During the Reign of George IV: The Shrigley Abduction, a Well-Developed Scheme to Marry an Heiress

Check out Regina’s blog! Great historical information, with some interesting tidbits that can be added to any historical novel or even provide a nice prompt for your next book.

ReginaJeffers's Blog

The Shrigley abduction was an 1826 British case of a forced marriage by Edward Gibbon Wakefield to the 15-year-old heiress Ellen Turner of Pott Shrigley. The couple were married in Gretna Green, Scotland, and travelled to Calais before Turner’s father was able to notify the authorities and intervene. The marriage was annulled by Parliament, and Turner was legally married two years later, at the age of 17, to a wealthy neighbour of her class. Both Edward Gibbon Wakefield and his brother William, who had aided him, were convicted at trial and sentenced to three years in prison.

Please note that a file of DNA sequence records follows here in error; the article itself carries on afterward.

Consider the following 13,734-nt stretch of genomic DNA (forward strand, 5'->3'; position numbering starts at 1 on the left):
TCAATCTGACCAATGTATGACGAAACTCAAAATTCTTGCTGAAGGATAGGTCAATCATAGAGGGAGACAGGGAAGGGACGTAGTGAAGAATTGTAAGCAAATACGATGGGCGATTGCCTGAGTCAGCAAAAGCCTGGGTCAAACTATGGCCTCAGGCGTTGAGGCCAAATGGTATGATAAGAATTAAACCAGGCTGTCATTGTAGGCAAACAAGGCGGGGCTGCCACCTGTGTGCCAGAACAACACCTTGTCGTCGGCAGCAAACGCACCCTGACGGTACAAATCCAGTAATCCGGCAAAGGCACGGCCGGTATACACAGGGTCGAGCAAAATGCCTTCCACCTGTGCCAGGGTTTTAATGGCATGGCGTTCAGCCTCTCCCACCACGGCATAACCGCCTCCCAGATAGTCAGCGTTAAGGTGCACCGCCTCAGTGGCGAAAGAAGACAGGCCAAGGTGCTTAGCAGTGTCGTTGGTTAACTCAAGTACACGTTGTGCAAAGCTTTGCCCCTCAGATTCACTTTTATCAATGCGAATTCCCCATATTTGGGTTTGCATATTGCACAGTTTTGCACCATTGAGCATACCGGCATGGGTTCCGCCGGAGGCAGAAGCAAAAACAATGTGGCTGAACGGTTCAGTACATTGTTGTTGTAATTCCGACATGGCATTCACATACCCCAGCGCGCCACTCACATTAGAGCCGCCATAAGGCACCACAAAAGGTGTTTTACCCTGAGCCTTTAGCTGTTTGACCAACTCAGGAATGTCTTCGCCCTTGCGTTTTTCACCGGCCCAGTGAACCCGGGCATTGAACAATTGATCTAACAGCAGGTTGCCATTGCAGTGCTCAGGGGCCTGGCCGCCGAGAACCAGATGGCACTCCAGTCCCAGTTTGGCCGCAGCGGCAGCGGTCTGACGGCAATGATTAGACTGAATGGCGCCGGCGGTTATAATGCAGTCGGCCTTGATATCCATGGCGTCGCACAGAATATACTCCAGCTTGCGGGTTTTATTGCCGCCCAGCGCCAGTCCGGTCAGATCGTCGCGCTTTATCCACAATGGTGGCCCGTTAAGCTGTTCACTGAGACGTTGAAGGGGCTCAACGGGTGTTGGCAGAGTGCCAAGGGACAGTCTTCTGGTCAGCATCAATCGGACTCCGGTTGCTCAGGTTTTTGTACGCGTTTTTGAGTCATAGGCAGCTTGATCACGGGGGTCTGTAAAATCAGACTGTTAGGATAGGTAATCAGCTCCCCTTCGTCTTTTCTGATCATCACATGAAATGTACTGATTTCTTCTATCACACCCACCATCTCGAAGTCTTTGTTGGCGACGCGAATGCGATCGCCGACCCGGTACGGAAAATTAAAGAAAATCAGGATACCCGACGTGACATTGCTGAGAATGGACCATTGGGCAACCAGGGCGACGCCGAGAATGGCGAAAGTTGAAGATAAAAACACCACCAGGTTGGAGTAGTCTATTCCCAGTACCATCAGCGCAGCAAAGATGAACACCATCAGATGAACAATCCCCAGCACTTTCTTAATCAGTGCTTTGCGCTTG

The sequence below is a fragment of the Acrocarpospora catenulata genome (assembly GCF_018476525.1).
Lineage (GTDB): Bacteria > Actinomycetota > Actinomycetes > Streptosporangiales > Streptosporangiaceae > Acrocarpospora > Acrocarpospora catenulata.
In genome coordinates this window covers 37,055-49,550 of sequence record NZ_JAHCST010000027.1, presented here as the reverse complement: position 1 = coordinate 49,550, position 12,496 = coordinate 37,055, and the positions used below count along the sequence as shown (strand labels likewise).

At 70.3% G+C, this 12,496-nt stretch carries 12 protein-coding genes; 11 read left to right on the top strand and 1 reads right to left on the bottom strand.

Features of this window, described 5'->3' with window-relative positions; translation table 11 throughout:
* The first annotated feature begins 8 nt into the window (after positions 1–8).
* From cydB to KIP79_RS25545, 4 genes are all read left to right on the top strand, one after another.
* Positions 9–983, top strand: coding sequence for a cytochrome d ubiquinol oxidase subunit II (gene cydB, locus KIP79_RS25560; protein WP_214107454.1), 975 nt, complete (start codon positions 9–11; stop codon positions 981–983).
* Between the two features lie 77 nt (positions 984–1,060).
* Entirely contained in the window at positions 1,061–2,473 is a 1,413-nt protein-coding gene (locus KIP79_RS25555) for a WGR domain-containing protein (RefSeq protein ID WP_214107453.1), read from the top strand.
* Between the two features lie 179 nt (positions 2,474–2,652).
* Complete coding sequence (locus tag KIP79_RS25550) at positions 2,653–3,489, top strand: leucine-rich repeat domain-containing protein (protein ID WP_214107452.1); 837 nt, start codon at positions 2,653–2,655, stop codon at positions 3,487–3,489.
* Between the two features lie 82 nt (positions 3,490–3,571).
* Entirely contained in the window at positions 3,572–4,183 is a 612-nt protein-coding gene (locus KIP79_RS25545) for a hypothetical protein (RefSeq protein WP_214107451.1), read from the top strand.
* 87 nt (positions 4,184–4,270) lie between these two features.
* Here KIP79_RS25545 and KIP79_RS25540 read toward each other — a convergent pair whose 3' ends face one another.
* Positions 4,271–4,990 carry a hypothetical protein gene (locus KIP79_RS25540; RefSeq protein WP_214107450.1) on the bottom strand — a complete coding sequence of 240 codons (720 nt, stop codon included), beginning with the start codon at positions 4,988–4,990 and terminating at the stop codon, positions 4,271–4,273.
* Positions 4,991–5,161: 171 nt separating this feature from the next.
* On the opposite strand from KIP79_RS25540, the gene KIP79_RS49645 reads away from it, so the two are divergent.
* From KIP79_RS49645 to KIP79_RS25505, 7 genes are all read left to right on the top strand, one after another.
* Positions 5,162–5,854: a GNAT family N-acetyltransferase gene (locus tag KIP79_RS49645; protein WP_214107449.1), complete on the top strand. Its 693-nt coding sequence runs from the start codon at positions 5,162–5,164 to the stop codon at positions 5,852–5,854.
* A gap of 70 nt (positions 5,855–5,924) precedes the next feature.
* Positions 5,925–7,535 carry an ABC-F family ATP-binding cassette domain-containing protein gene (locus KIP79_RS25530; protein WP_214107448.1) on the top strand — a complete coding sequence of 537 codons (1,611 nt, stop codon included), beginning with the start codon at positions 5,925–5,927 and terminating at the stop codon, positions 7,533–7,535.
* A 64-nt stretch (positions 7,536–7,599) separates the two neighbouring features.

Background
Ellen Turner was the daughter and only child of William Turner, a wealthy resident of Pott Shrigley, Cheshire, England, who owned calico printing and spinning mills. At the time of the abduction, Turner was a High Sheriff of Cheshire. He lived in Shrigley Hall, near Macclesfield. Fifteen years old heiress, Ellen Turner…

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